Yeh (The Truth about Twinkie Pie, 2015) explores mazes, friendship, and individuality.
Taiwanese-American budding poet Beatrix Lee, taking after her free-spirited artist parents, has always danced to the beat of her own playlist. But she enters seventh grade resolved to be as invisible as the ink she writes with. Lately, her best friend, S, has grown painfully and realistically distant, finding Bea’s exuberance embarrassing. However, an invisible friend has begun answering the soul-searching poems Bea tucks into a wall. Is it the empathetic librarian who always recommends the right book? Or Briggs, the offbeat white student who edits the school newspaper and who likes her poetry? Or Will, the analytical white boy who’s fascinated with labyrinths (and whom readers may identify as autistic)? Part friend and part plot device, Will resembles one of Bea’s haiku, delivering sharp insights within the rigid structures of his routines. When Bea decides to help Will break into a famous local labyrinth via convenient plot loopholes, their plan takes an unexpected turn, and Bea must decide who her real friends are. When Bea emerges from the intricately drawn maze of her conflicting feelings, she makes a mature decision with a compassionate twist. The author includes a list of the songs in Bea’s soundtrack, but her allusions to other books go unidentified, enjoyable Extra Credit Curveballs (as Bea’s teacher would call them).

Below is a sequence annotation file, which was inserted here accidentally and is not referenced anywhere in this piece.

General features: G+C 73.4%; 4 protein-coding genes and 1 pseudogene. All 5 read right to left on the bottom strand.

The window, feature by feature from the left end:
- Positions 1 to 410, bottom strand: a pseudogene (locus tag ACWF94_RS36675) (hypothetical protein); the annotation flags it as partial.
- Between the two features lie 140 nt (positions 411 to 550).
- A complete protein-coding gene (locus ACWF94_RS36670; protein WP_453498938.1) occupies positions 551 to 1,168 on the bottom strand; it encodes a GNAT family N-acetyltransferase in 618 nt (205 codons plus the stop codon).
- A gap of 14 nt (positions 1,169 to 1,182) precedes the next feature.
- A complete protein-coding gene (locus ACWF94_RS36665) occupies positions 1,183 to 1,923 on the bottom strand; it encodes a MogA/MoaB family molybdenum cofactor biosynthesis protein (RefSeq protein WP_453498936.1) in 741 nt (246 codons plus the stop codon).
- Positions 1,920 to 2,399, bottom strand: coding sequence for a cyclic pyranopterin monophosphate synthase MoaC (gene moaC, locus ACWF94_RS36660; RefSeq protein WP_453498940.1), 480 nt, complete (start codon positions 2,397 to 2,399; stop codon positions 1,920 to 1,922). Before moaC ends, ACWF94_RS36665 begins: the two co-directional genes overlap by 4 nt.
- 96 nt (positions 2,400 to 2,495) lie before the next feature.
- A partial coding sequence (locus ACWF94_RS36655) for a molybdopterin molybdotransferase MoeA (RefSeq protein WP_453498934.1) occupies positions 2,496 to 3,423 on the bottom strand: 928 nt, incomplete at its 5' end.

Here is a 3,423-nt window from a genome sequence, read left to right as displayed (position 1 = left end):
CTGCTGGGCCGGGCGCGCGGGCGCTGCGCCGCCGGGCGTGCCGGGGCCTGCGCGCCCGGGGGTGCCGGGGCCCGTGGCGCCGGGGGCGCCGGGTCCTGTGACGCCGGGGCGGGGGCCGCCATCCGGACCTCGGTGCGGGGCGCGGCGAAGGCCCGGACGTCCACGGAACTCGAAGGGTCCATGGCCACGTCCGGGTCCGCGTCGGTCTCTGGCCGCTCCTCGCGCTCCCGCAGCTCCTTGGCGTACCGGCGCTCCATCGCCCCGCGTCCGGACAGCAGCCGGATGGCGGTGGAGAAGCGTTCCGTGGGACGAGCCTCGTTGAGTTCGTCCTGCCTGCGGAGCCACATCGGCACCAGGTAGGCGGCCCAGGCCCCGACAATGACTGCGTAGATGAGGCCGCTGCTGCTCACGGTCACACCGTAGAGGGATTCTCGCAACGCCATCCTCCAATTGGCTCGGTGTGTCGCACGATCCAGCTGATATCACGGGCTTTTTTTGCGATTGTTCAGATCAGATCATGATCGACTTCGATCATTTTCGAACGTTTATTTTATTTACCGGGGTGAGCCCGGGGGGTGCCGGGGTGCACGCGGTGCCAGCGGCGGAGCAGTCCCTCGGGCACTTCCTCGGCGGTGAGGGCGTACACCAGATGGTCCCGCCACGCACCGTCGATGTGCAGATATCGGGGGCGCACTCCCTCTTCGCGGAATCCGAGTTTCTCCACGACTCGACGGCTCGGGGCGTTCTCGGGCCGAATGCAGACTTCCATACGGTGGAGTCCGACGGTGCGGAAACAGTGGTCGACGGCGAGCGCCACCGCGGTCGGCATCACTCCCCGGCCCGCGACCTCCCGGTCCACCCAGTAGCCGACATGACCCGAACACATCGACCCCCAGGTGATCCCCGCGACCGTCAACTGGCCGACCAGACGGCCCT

Gets to the heart of middle school awkwardness like a sympathetic haiku. (Fiction. 9-13)